catcher in the rye

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The Catcher in the Rye is the definitive novel of a young man’s growing pains, of growing up in pain. Growing up is a ritual – more deadly than religion, more complicated than baseball, for there seem to be no rules. Everything is experienced for the first time.”

To What extent do you agree with this passage? Do you agree that Catcher in the Rye is the definitive novel of a young man’s growing pains, of growing up in pain? Do you agree that growing up is a ritual? You need to identify whether or not you agree with this passage, and then you need to justify/support your answer.

I do agree with the statement classing Catcher in the Rye as “the definitive novel of a young man’s growing pains.” I do not agree with the statement “growing up is a ritual.”

Certainly J.D. Salinger’s novel is focused around the pain of growing up; a novel about a young character’s growth into maturity, but this novel explores the process from a different perspective. Holden Caulfield is an unusual protagonist for supporting this theme because his central goal is to resist the process of maturity itself. According to Webster’s New World Dictionary, Holden’s last name Caulfield literally symbolizes caul, the membrane enveloping the head of a child at birth.” Holden fears change and is overwhelmed by complexity. Holden desires everything to be easily understandable and eternally fixed. During a visit to the museum of natural history Holden uses exhibits to explain his resistance to change,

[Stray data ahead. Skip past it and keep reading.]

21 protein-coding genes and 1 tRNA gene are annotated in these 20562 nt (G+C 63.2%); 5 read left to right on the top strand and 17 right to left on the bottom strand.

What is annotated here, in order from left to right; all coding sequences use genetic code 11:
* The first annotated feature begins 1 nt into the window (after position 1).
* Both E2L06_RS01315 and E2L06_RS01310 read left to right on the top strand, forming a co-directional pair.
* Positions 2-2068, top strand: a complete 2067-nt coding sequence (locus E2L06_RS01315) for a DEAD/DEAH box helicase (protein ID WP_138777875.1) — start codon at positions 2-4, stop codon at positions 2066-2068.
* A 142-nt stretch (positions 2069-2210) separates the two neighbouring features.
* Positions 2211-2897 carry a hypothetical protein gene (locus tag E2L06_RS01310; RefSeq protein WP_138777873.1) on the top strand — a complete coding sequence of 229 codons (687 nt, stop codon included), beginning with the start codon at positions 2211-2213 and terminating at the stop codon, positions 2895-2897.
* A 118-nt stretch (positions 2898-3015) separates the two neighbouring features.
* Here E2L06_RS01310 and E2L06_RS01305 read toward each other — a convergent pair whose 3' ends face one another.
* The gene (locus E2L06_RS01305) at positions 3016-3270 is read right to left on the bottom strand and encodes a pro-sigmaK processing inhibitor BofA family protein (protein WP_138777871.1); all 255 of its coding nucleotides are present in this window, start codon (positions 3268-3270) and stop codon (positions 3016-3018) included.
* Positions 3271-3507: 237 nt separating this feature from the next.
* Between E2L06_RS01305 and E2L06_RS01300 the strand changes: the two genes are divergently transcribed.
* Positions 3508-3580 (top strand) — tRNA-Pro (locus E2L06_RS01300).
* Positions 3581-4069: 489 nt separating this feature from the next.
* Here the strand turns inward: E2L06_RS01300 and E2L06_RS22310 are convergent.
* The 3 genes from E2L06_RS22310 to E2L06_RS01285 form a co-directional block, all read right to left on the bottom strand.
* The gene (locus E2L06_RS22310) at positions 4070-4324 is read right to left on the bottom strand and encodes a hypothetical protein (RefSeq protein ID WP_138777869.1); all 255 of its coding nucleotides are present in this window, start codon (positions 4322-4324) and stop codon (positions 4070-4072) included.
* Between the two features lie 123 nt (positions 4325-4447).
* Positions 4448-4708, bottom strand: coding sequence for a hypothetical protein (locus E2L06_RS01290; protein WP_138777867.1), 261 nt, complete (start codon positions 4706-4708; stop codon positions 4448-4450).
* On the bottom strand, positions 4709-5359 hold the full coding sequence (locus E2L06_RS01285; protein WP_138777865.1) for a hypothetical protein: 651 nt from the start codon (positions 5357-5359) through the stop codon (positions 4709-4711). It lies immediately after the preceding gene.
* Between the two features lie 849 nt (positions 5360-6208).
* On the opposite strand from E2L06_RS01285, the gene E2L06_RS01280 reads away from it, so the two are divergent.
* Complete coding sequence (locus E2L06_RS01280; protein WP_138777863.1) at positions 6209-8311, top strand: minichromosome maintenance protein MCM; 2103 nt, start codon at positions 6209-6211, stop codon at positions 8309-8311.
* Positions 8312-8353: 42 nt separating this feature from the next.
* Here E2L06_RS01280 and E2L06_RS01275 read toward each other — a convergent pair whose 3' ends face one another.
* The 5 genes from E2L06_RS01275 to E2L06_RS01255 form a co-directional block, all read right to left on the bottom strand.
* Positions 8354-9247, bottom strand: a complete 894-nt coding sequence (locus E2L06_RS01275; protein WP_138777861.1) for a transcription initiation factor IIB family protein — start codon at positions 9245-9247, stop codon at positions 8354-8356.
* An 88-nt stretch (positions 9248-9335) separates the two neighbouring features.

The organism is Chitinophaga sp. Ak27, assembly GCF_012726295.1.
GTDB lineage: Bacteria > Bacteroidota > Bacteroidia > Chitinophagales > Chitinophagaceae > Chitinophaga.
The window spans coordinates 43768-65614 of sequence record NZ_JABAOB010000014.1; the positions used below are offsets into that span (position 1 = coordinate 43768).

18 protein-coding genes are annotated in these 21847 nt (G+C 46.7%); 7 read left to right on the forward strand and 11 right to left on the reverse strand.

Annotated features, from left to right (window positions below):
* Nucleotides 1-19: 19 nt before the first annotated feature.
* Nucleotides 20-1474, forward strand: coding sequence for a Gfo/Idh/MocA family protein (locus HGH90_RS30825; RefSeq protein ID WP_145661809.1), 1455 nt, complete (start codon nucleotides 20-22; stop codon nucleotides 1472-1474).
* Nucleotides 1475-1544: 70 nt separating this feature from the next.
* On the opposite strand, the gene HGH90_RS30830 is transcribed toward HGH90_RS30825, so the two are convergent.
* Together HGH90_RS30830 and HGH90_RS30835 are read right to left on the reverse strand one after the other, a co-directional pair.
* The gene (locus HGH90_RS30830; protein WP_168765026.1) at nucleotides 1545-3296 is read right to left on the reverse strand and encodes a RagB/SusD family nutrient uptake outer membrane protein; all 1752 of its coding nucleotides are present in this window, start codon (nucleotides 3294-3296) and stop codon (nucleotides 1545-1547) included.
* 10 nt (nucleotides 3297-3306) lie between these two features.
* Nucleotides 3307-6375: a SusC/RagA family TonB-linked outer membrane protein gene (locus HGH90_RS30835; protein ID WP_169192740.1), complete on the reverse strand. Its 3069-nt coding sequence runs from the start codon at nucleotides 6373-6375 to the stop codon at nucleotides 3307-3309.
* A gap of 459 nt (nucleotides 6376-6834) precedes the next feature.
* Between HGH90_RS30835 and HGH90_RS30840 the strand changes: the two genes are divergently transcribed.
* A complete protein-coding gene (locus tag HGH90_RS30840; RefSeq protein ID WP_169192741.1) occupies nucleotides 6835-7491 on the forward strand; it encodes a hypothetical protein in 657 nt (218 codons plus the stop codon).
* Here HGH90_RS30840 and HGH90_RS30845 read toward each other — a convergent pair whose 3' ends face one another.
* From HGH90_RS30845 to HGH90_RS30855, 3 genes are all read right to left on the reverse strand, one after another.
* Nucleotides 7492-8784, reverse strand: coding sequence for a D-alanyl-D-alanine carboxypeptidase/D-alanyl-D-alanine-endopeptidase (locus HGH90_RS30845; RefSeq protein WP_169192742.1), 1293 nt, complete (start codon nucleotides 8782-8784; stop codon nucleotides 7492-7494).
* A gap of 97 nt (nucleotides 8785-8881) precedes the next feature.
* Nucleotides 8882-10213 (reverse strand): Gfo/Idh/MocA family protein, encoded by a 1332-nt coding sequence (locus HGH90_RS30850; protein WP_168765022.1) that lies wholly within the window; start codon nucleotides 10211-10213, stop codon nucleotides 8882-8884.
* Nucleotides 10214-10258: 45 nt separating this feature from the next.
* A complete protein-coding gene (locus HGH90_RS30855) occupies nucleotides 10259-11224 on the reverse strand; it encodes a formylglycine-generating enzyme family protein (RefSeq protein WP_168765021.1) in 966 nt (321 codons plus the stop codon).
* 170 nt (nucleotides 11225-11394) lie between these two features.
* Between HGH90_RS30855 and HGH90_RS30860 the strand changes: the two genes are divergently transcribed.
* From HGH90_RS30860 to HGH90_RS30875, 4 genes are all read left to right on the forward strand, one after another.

“The best thing, though, in that museum was that everything always stayed right where it was. Nobody’d move. You could go there a hundred thousand times, and that Eskimo would still be just finished catching those two fish. Nobody’d be different. The only thing that would be different would be you (Salinger, 121).”

Holden resists maturity and is a frightened teenager, he is frightened because he is guilty of the sins he criticizes in others and because he cannot understand the world around him. Holden however, refuses to acknowledge this fear, expressing it only on a few occasions – for example, when he talks about sex admitting that “sex is something I just don’t understand. I swear to God I don’t (Salinger, 63).”

Rather than acknowledging that adulthood scares and mystifies him, Holden invents a fantasy that adulthood is a world of superficiality and hypocrisy, while childhood is a world of innocence, curiosity and honesty.

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